This is a part of the Creative Problem Solving Toolkit (2023).
Use when introducing Collective Leadership Framework
What and Why?
Addressing today’s environmental and sustainability challenges calls for new forms of individual and collective leadership. The Earth Leadership Program has adapted the concept and dimensions of this framework to help academic environmental leaders become agents of change within and beyond their universities. The Collective Leadership model encourages individuals to cross boundaries and work collaboratively to transform systems. This collective leadership model is well-suited to academic researchers who rely on broad networks to advance sustainability.
Use the Collective Leadership model if you are dealing with:
Challenges where a collaborative approach is needed to create meaningful impact.
Issues that are complex and multifaceted.
Networks of individuals and organizations such as NGOs, government, private sector.
Creating solutions that are likely to be iterative.
Challenges that require innovative processes that can enable and catalyze systemic change.
Using this guide for unpacking the Collective Leadership will:
Bring the Creative Leadership model to life and encourage participants to adopt it as their approach to leadership.
Help participants to adapt this model to their particular context.
Provide a collaborative experience at co-creating meaning.
Create opportunities for self reflection which may lead to self development.
Lead to deeper conversations about effective leadership.
A. Sequence of Steps and Time Allocation (90 minutes)
RESOURCE: Collective Leadership
Debrief the activity: Invite the group to share what they experienced as a result of using this technique
B. How Groups Are Configured
This activity can be done with a group of up to 30 participants.
Divide the large group into 6 smaller groups.
C. How Space Is Arranged and Materials Needed
Seating for 6 small groups
Flip chart sheets
Flip chart markers
Collage materials (If creating physical collages):
Magazines with images
Foam board for creating the collage
Flipchart sheet with collage prompts
Flipchart sheet with presentation template
Printouts of collage prompts (6)
Printouts of presentation template (6)
Printout of PDF resource about Collective Leadership (one per participant).
Optional resource for free images: Unsplash
Tips and Watchouts
Emphasize that the objective of this activity is to bring the model to life. To translate it from theory to practice. From knowledge to a potential for impact.
You might also speak to the fact that collective leadership is a stance that one might adopt in all circumstances, not just when one is in front of a group of people. It is a way of being and doing!
Groups may want to continue to work on their physical collage beyond the time allotted. There is value in allowing for the kinesthetic and visual learners to lean into their preferences. Consider allocating more time to the collage activity if this is the case. If you do extend the time for the collage creation then also provide additional time for the presentations so that the groups have a chance to share the collage they spent time creating.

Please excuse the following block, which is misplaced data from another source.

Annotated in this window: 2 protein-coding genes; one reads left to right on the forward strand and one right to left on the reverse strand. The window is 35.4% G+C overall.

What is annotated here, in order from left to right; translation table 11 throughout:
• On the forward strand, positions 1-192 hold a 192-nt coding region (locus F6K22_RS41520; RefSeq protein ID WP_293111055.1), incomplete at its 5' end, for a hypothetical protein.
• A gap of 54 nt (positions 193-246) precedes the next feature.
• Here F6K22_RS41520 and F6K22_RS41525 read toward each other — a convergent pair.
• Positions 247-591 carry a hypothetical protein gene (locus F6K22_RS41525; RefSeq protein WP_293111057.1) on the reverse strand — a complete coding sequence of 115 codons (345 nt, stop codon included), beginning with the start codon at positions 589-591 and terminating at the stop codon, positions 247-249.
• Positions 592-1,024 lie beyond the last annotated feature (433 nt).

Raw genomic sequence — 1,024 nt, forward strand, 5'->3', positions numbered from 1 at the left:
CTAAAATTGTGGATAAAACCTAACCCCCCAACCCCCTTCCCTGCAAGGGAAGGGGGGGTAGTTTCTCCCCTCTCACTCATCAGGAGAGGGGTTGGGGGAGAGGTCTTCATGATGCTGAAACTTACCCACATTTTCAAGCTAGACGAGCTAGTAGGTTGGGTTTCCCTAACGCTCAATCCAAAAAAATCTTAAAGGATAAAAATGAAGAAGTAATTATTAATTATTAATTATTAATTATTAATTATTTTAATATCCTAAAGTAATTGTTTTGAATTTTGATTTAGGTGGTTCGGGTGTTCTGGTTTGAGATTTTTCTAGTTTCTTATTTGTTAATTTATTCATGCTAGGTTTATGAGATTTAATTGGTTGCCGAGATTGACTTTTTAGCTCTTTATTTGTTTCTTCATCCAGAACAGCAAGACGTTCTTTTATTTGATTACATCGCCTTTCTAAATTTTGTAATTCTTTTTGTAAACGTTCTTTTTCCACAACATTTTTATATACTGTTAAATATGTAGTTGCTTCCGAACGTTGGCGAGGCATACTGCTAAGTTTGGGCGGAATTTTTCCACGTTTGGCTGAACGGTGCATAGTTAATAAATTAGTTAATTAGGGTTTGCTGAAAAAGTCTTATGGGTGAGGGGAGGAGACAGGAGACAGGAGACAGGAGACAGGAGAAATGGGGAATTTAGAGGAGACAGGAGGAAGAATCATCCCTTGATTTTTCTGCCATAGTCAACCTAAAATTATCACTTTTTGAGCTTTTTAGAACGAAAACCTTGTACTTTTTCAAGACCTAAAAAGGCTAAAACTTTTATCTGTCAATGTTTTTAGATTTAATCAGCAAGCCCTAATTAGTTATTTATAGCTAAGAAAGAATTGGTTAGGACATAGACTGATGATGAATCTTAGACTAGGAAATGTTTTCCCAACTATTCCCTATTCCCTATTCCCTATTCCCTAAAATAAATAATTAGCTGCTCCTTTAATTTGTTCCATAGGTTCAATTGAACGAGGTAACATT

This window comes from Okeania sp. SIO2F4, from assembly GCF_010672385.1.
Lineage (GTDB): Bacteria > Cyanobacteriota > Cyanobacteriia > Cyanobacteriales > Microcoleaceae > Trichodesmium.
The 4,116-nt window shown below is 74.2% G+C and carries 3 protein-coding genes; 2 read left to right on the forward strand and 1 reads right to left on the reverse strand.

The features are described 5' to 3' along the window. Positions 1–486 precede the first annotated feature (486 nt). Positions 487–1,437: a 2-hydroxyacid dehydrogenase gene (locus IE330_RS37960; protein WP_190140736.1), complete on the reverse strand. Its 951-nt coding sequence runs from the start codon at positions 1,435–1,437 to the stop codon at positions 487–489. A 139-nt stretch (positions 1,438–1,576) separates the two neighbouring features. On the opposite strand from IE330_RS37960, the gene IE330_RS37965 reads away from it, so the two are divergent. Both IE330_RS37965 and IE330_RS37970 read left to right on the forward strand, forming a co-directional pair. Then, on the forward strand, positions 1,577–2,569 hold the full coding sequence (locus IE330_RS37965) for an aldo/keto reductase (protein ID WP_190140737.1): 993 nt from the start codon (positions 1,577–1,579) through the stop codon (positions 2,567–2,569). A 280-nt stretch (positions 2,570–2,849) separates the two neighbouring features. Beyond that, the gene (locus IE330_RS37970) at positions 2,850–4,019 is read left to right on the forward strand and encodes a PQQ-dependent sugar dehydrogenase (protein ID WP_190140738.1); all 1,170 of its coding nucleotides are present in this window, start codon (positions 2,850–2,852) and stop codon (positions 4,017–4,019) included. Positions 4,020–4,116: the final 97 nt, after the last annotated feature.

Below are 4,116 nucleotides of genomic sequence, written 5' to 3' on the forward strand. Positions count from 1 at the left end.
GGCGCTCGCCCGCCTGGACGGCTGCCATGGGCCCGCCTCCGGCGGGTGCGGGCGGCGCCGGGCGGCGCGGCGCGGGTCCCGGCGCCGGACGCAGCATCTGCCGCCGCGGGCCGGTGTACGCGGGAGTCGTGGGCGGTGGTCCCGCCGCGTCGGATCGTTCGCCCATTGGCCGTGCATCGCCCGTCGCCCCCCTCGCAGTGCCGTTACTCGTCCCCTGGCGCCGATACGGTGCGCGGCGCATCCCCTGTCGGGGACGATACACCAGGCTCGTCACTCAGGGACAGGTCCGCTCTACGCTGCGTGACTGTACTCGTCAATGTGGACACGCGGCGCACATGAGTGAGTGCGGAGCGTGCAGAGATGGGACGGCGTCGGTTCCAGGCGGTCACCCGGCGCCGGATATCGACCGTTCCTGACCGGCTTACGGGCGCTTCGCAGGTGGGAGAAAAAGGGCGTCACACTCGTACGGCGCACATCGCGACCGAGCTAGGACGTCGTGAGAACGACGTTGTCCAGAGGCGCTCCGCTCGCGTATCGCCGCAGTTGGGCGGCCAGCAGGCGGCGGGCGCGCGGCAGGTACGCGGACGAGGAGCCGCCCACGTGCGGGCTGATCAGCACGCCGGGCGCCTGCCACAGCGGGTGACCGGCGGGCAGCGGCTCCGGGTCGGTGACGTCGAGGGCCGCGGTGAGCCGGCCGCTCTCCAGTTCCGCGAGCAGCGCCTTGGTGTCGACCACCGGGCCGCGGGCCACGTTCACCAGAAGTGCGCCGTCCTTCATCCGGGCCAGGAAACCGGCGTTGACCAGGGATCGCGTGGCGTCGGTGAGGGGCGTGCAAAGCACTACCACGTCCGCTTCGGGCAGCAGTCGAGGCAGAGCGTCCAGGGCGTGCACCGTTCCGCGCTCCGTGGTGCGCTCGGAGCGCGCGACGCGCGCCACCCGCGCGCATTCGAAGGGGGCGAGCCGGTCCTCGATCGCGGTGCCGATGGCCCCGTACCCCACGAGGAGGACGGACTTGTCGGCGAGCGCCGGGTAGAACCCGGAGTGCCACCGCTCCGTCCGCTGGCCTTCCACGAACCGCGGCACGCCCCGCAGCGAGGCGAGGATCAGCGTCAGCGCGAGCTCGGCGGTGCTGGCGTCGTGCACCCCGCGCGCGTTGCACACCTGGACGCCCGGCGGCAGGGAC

Display the collages around the room as a reminder of the Collective Leadership dimensions.
During a workshop with multiple activities - you might consider referencing particular dimensions of the Collective Leadership model as an invitation for people to be mindful that we are asking them to practice inquiry, reflection, or connection…
The more connections that you can make between ways of thinking and working and the dimensions of the Collective Leadership model, the more likely it is that the participants will internalize the stances.
Riffs and Variations
You could extend this activity and exploration by inviting groups to brainstorm ways in which they might practice a specific dimension in their professional lives. You might assign one dimension to each group and share their output as a resource for everyone.
You might ask people to review the ideas for how to practice a dimension and to select a couple of strategies that they might commit to trying. Follow this up with a pair and share discussion. Once a commitment has been verbalized it is much more likely to stick.
You might ask groups which dimension they feel is most lacking in the context of the work they do. Invite them to consider how they might introduce that dimension into their work and what benefits they might expect as a result of that introduction.
The Collective Leadership model and all information related to this framework is credited to the Earth Leadership Program.
For more about the evolution and application of collective leadership, please see
"The Dawn of System Leadership" by Peter Senge, Hal Hamilton & John Kania, Stanford Social Innovation Review, Winter 2015